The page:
Vitamin C pretty useless when it comes to colds

Since the 1970's, when research advocated that doses of Vitamin C would help alleviate symptoms of the common cold, that doctrine has been generally accepted.

But in a recent review of past clinical research on this topic, it is suggested that the public's enthusiasm for vitamin C may be unjustified.

In an attempt to discover whether vitamin C could help in the prevention of a cold, researchers Robert M Douglas, from the Australian National University, and Harri Hemila of the University of Helsinki, reviewed 23 past studies on vitamin C and the common cold conducted over the last 65 years.

They found that vitamin C did not appear to help the general public in the prevention of colds, but the authors did find evidence that vitamin C could help prevent colds in people exposed to extreme physical exertion, such as marathon runners.

The researchers also found that those people who were given vitamin C and then caught a cold, experienced a small reduction in the duration of the cold compared with those taking a placebo.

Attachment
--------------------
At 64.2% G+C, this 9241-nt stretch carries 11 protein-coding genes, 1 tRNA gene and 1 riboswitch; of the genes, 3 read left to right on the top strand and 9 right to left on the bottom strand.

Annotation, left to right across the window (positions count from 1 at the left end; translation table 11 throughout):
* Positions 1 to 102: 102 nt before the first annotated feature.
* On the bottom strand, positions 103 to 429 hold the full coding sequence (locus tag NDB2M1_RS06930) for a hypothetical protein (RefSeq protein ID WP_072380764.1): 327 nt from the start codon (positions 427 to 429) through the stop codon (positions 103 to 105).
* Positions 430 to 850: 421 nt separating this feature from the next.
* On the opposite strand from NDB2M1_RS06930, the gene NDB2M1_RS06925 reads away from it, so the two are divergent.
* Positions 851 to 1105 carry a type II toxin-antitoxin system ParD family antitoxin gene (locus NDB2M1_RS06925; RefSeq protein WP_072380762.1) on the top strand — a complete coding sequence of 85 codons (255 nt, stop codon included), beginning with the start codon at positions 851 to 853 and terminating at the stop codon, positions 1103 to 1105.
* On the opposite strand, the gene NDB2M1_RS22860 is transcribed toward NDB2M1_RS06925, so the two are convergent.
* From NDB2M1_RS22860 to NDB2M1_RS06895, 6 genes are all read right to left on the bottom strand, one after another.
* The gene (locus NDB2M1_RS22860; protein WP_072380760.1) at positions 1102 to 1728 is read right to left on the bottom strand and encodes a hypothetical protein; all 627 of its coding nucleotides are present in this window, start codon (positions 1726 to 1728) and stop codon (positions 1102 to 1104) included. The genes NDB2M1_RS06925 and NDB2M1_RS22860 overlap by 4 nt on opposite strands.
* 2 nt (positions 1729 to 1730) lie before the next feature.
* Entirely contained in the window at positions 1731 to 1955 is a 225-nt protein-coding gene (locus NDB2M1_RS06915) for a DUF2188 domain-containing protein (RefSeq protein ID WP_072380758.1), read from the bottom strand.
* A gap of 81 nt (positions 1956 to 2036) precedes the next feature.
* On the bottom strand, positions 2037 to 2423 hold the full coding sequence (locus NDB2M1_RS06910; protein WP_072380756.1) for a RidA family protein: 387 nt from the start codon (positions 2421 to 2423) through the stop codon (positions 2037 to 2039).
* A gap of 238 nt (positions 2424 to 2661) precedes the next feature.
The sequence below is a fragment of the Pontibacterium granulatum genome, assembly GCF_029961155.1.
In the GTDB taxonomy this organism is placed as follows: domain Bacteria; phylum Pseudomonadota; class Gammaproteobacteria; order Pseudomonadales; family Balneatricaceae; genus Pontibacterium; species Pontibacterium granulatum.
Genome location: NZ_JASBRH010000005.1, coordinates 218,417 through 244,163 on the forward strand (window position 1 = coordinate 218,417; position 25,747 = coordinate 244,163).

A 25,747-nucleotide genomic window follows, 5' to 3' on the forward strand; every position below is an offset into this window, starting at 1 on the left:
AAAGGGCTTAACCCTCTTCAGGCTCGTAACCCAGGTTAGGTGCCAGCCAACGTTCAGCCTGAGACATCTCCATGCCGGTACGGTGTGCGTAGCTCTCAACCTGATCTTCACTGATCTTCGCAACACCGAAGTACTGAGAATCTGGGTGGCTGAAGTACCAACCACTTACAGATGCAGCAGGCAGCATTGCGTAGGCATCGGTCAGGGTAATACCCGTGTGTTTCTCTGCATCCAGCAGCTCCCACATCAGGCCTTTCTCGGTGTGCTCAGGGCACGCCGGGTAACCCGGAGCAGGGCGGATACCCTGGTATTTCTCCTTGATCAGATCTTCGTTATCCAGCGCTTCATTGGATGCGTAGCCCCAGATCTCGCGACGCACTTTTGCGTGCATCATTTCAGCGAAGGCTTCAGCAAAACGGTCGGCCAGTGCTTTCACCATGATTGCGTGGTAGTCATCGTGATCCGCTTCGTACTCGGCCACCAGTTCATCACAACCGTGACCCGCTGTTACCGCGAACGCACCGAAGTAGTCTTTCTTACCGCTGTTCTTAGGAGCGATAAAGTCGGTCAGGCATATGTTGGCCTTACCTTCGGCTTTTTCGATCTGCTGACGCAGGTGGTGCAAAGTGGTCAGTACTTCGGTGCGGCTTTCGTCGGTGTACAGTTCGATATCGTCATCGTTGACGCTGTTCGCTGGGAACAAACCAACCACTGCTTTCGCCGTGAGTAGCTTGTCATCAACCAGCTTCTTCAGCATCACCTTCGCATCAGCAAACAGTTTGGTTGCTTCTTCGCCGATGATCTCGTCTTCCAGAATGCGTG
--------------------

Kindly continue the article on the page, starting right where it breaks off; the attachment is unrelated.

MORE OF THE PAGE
In one of the trials, patients who took a single, very high dose of the vitamin (8 g) on the day their symptoms started experienced a shorter illness compared with people who took a placebo pill.

The authors declare the results in this single trial as "tantalizing and deserving of further assessment."

The review is published in this month's open access journal, PLoS Medicine.


The opinions expressed here are the views of the writer and do not necessarily reflect the views and opinions of News Medical.
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